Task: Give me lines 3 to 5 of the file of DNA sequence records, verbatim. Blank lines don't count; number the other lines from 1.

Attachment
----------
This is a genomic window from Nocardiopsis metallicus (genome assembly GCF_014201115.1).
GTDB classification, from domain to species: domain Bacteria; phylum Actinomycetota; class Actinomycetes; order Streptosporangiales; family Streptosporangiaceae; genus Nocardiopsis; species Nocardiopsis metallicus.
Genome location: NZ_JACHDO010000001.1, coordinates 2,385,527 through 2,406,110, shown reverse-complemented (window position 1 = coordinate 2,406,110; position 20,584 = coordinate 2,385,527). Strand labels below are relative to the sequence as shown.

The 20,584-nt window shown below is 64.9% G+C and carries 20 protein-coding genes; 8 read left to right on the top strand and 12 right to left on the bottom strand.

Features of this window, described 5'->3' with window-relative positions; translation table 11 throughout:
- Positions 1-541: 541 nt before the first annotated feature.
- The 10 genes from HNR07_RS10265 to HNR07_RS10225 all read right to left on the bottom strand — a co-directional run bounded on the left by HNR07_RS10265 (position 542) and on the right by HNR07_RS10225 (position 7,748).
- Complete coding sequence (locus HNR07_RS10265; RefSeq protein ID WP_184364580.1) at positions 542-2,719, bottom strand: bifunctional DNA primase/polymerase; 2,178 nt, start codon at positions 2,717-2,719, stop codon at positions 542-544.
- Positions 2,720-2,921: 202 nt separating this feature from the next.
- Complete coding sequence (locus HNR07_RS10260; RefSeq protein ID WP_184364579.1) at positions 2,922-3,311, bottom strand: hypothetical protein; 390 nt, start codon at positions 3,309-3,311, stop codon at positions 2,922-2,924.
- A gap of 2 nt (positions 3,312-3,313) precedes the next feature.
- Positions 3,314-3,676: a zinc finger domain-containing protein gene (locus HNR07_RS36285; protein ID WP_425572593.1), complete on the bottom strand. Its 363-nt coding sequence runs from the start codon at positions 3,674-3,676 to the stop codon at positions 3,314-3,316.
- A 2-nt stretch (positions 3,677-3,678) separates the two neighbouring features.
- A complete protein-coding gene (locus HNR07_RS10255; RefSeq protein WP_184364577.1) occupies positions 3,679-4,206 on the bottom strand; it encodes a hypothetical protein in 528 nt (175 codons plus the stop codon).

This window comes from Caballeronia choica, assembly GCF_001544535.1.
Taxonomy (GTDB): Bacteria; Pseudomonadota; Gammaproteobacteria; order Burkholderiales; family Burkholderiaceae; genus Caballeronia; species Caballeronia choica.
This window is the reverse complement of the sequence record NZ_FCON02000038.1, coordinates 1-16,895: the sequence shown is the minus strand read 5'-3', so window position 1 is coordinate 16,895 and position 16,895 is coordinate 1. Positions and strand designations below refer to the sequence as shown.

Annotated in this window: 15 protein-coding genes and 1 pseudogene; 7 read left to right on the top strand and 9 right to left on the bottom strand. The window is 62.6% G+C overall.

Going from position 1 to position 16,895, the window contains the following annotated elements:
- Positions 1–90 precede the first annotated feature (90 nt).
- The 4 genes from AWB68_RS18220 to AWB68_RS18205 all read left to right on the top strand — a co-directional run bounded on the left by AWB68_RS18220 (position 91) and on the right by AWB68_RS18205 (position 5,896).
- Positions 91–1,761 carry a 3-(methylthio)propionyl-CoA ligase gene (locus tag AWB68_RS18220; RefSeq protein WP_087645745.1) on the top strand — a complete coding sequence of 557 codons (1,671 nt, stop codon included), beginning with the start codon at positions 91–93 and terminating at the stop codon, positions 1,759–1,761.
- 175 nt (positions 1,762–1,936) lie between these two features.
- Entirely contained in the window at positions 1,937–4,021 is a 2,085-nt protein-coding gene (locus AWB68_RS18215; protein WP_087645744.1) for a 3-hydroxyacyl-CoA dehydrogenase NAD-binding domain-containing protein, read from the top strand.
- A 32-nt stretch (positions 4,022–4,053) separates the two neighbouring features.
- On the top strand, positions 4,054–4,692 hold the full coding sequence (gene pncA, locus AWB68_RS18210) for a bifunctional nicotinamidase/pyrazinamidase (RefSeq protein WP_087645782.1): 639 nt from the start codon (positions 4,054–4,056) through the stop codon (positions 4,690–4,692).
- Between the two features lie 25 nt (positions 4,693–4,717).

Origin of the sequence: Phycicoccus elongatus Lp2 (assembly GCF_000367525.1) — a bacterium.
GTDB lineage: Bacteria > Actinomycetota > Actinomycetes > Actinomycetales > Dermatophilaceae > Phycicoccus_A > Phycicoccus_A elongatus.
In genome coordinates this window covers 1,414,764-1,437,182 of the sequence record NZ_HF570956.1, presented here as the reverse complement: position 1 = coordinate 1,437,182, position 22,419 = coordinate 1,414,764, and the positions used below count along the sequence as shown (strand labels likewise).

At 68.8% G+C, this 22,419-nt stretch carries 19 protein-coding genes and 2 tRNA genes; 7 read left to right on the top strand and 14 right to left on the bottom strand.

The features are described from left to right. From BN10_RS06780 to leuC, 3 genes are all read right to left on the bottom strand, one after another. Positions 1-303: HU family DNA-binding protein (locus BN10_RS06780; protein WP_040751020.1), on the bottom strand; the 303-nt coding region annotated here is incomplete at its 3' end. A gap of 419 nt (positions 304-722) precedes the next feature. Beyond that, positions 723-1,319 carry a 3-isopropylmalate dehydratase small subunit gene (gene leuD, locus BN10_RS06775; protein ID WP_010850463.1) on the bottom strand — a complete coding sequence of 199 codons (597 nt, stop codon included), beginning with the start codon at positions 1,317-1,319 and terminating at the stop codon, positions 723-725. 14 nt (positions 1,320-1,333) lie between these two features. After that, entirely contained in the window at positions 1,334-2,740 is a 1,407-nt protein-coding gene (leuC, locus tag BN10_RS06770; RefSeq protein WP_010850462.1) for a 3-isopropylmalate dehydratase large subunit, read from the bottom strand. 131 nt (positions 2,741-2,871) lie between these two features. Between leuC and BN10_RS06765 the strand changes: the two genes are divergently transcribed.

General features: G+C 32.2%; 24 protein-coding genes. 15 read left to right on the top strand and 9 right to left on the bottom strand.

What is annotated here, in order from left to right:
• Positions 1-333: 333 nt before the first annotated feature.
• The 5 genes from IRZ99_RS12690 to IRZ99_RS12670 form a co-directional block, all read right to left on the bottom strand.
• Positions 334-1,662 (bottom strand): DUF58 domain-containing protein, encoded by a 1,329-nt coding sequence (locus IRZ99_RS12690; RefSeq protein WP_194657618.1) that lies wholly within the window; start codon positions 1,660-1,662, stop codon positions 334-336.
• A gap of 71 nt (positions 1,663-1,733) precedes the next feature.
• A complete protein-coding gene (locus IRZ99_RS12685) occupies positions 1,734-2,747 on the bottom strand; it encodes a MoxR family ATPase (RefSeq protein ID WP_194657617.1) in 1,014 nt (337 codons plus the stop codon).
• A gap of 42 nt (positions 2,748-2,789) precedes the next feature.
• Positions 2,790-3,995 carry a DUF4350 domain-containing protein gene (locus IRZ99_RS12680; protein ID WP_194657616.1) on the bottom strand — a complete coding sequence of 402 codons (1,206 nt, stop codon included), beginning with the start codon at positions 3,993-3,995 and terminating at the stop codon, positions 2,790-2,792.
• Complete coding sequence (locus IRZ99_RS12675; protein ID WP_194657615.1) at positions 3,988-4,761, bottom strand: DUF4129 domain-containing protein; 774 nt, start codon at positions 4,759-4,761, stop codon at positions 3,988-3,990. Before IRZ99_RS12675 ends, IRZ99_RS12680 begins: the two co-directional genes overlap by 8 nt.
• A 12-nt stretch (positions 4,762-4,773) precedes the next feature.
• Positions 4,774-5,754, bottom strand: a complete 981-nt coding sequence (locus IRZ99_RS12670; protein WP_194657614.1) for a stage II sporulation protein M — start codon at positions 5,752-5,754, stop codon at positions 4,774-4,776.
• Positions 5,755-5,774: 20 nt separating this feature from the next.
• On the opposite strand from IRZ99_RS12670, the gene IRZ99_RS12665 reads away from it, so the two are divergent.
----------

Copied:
Genome location: NZ_JACHDO010000001.1, coordinates 2,385,527 through 2,406,110, shown reverse-complemented (window position 1 = coordinate 2,406,110; position 20,584 = coordinate 2,385,527). Strand labels below are relative to the sequence as shown.

The 20,584-nt window shown below is 64.9% G+C and carries 20 protein-coding genes; 8 read left to right on the top strand and 12 right to left on the bottom strand.

Features of this window, described 5'->3' with window-relative positions; translation table 11 throughout: